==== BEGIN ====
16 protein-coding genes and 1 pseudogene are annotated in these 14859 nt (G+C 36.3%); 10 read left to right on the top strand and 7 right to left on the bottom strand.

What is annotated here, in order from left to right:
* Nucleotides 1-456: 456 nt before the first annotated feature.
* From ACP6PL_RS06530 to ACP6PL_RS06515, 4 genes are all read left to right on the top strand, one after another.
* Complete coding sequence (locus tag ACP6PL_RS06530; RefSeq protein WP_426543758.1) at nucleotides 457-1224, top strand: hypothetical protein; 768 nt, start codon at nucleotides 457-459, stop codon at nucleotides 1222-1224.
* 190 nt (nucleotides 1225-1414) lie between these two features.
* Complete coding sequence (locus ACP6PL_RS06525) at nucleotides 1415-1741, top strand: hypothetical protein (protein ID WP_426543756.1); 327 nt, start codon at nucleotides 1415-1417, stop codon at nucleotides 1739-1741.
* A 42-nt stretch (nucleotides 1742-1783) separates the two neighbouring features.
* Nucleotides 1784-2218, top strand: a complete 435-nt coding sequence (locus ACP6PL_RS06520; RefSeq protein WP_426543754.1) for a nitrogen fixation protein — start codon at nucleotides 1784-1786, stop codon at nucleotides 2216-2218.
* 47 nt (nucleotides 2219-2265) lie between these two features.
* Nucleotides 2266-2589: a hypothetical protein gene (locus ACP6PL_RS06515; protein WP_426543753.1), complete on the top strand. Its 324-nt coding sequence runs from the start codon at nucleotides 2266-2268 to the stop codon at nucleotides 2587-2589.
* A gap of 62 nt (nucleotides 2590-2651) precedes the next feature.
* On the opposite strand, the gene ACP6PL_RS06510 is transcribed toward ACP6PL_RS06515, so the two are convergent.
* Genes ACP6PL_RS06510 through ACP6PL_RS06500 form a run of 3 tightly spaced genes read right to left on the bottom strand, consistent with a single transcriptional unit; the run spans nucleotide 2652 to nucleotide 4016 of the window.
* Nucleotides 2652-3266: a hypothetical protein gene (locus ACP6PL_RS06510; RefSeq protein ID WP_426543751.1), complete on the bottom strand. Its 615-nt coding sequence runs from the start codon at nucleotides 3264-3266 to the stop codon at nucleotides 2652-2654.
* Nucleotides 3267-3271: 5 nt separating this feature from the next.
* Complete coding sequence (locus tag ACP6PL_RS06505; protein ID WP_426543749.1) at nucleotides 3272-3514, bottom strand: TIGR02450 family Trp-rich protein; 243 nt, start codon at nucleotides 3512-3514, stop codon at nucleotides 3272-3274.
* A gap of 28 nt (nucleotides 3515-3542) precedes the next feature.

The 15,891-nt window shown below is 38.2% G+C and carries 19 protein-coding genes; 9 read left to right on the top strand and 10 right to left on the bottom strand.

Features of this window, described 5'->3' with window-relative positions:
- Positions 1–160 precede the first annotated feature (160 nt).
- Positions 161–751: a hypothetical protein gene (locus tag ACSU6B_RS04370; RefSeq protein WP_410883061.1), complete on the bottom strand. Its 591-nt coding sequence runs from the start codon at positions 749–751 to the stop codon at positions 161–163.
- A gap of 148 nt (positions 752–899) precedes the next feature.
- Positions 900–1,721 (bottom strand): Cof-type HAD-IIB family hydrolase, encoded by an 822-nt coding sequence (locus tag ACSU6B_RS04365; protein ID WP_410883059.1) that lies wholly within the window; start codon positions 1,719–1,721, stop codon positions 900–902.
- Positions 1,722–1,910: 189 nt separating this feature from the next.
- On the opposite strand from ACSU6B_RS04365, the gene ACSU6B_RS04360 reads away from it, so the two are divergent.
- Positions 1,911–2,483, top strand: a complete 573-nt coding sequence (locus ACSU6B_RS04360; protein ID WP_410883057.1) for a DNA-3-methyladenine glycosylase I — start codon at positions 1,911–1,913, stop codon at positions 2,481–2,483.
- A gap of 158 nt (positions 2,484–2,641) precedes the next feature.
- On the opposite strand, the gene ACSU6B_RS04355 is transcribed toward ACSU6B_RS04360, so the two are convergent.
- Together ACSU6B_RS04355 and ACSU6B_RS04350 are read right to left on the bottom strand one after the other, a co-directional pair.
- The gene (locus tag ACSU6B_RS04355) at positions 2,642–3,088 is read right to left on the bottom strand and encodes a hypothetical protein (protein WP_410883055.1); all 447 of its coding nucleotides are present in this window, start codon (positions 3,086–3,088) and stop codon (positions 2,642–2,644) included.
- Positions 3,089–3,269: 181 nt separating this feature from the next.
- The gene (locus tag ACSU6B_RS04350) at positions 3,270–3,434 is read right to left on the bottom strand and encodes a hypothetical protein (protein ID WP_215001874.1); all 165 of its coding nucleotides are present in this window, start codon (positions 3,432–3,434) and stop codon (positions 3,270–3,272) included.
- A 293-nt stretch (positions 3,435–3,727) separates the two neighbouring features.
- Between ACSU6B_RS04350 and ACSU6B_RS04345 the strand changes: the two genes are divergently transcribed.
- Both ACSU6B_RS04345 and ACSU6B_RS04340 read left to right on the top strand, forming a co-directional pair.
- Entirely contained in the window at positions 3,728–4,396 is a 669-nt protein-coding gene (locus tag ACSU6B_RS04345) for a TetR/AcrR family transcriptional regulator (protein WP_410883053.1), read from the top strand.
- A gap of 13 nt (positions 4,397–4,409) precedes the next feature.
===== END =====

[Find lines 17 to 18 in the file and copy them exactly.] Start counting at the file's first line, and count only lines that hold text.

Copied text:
* Complete coding sequence (locus tag ACP6PL_RS06505; protein ID WP_426543749.1) at nucleotides 3272-3514, bottom strand: TIGR02450 family Trp-rich protein; 243 nt, start codon at nucleotides 3512-3514, stop codon at nucleotides 3272-3274.
* A gap of 28 nt (nucleotides 3515-3542) precedes the next feature.